Have you noticed how much of the stress in your life is related to speed? Allow me to illustrate.
The driver in front of you is going too slowly for you. Your boss wants you to move more quickly. A supplier is taking too long to deliver. Your client wants results more quickly. Your coworker works too slowly, your other coworker talks too quickly. Your life pace is exhausting you. Your retirement is going slowly. Your illness is advancing too quickly; your body is slowing down with age.
Then there is the supermarket check-out line – need I say more? It’s strange that the phrase “rush-hour” is the one used to describe the time when everything slows down. Your children have grown too quickly, and your life is speeding up and slowing down at the same time.
The reality of life is that, at any given time, the events or people simply won’t go at the speed you want. The world seems to be indifferent to your timeframes, ignorant of your agendas and uncooperative with your schedules.
Physicians install pacemakers in our chests to regulate the speed of our hearts, but one has not been invented to regulate the speed of our world.
I will suggest that a large percentage of your speed stress is changeable, and some is illusion. A significant proportion may be self-inflicted.
As is so often the case with stress, it arrives when you reach a tipping point. Speed in and of itself may not be stressful but your reactions when the speed does not suit you are what generate the stress.
For most of the first followers of Jesus of Nazareth they had the desire to see the overthrow of the Roman rulers and a restoration of self-rule their country. Their questions for Jesus were often, “when”. When will you do it? They had a speed in their minds (as soon as possible) and Jesus was saying, wait.
Underneath this speed agenda can be a belief that the world should go at your speed. When it does not, you can get annoyed, irritated, frustrated and downright angry. This is the stress tipping point.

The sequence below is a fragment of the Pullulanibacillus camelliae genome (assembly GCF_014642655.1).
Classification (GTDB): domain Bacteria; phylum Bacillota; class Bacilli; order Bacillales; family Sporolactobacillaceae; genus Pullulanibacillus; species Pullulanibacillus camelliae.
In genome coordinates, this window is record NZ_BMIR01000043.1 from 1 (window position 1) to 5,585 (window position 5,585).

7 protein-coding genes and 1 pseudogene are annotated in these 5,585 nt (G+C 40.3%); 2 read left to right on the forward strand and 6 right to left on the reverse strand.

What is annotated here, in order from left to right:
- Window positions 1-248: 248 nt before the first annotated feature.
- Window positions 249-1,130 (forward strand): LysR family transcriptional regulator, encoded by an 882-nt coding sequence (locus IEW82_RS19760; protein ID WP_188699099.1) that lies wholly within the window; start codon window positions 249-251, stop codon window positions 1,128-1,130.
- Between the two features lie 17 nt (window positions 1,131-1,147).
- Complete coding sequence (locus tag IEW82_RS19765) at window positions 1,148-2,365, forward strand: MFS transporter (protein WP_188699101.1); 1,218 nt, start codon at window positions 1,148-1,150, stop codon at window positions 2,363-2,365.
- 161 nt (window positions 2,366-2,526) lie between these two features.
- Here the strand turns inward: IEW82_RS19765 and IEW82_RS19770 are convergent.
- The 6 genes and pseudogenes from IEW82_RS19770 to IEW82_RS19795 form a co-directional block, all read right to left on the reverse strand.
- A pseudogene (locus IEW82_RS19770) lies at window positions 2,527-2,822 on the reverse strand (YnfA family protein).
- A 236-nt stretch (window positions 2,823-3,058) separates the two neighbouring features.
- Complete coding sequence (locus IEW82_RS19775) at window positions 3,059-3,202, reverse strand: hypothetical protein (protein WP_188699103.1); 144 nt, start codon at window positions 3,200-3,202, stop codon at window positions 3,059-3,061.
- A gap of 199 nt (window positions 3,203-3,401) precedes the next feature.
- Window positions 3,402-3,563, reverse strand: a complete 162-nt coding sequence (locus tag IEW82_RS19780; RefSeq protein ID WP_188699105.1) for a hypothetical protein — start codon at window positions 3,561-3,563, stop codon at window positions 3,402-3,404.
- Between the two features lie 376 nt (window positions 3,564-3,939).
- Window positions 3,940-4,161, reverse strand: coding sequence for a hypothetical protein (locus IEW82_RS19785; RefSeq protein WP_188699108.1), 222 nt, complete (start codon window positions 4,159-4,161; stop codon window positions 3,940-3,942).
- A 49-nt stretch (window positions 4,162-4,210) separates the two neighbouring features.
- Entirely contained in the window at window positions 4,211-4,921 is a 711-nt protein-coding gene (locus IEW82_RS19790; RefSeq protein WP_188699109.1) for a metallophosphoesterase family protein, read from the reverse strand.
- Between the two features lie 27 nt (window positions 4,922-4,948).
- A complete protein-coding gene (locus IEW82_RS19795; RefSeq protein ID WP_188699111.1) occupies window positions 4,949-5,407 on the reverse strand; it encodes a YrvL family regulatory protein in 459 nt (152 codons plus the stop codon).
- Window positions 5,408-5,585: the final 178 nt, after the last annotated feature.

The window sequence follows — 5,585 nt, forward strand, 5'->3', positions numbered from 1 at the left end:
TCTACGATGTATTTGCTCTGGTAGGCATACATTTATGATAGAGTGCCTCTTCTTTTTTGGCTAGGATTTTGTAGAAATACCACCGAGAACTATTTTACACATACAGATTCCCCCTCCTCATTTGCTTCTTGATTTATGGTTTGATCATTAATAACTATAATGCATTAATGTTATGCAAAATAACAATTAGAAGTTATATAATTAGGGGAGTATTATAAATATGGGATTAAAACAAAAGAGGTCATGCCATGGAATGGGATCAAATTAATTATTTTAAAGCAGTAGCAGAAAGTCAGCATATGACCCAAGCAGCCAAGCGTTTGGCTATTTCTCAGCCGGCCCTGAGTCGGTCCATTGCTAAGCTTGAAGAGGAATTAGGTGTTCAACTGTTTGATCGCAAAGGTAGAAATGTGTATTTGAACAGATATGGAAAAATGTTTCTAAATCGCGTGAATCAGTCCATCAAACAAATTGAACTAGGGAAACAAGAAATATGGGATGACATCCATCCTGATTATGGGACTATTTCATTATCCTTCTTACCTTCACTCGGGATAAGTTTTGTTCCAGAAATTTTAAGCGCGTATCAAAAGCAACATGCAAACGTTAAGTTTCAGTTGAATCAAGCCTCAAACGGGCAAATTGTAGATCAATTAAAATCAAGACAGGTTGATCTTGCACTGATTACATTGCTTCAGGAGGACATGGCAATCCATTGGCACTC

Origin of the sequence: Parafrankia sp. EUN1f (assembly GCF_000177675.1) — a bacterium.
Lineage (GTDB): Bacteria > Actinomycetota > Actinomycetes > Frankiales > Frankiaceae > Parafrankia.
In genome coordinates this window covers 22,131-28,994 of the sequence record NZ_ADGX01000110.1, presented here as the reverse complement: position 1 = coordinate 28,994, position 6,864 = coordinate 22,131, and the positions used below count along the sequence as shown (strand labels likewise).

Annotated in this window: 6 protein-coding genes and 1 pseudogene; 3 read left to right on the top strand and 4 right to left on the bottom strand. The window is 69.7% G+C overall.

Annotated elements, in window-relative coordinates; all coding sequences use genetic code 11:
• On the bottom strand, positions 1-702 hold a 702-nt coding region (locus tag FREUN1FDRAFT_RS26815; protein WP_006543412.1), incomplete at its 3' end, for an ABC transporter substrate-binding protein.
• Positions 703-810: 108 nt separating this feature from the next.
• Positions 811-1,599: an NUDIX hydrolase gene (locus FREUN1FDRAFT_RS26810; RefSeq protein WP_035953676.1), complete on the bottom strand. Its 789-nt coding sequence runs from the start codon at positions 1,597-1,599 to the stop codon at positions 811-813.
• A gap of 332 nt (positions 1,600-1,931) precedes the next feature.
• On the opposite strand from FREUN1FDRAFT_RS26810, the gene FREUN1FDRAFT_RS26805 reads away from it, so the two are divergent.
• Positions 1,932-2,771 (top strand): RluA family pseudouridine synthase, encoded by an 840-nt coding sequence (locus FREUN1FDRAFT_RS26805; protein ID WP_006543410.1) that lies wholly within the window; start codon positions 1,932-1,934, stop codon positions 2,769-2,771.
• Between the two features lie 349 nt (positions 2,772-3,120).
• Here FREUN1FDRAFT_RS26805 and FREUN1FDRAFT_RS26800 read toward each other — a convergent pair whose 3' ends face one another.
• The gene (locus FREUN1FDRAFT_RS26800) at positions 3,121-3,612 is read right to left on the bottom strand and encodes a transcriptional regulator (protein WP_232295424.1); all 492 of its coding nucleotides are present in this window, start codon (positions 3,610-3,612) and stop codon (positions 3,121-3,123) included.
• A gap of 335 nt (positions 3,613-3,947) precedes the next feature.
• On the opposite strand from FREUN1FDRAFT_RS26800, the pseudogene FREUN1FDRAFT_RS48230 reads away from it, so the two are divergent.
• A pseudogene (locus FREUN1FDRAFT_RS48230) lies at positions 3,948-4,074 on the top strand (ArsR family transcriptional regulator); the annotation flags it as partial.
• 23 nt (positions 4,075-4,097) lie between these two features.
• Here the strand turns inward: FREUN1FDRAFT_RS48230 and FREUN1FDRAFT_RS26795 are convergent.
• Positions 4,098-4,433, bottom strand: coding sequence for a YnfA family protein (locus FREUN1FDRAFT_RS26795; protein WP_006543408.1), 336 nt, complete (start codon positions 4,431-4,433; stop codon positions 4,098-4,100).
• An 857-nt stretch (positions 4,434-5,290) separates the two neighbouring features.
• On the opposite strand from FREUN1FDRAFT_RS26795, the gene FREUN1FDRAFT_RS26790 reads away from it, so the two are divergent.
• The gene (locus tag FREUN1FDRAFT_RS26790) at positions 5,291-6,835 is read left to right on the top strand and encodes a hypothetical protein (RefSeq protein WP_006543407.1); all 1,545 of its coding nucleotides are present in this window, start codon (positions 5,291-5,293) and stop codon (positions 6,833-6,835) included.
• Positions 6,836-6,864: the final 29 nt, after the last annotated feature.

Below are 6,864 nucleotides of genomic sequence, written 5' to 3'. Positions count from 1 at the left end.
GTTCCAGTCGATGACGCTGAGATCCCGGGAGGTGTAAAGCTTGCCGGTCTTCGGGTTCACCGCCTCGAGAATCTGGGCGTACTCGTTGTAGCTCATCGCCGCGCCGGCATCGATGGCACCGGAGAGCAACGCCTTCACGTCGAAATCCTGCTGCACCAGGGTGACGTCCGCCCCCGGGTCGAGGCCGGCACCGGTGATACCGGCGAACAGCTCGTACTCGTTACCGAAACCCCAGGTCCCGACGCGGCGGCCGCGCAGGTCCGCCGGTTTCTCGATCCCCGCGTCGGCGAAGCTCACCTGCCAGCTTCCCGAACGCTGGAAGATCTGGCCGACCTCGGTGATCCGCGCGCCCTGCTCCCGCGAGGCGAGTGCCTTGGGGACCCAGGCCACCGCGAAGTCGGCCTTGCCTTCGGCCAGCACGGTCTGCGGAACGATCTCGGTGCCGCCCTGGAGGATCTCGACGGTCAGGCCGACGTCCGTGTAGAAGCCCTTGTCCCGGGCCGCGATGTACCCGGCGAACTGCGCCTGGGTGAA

Consider how many times the believer is told to wait in the sacred books. Wait for God and wait on God. Waiting for God implies submitting to his timetable. Waiting on God can include asking him to speed up or slow things down. The mindset, however, recognizes that there are bigger agendas than yours and other time scales.
Sometimes God says, “wait”, sometimes he says, “go” and sometimes he says, “stop” or “go now”. But when Jesus invites you to take his yoke upon you, he is also saying walk at my pace, step-by-step, in-step with me.
There is nothing wrong with ambition, drive, or desire to move. The stress comes in when you get angry at a different pace than the one you want. We will look at anger many times over this series. In the meantime, breathe!
Work well today,
© Geoff Shattock February 2019
4 On one occasion, while he was eating with them, he gave them this command: “Do not leave Jerusalem, but wait for the gift my Father promised, which you have heard me speak about. 5 For John baptized with water, but in a few days you will be baptized with the Holy Spirit.” 6 Then they gathered around him and asked him, “Lord, are you at this time going to restore the kingdom to Israel?” 7 He said to them: “It is not for you to know the times or dates the Father has set by his own authority. 8 But you will receive power when the Holy Spirit comes on you; and you will be my witnesses in Jerusalem, and in all Judea and Samaria, and to the ends of the earth.”
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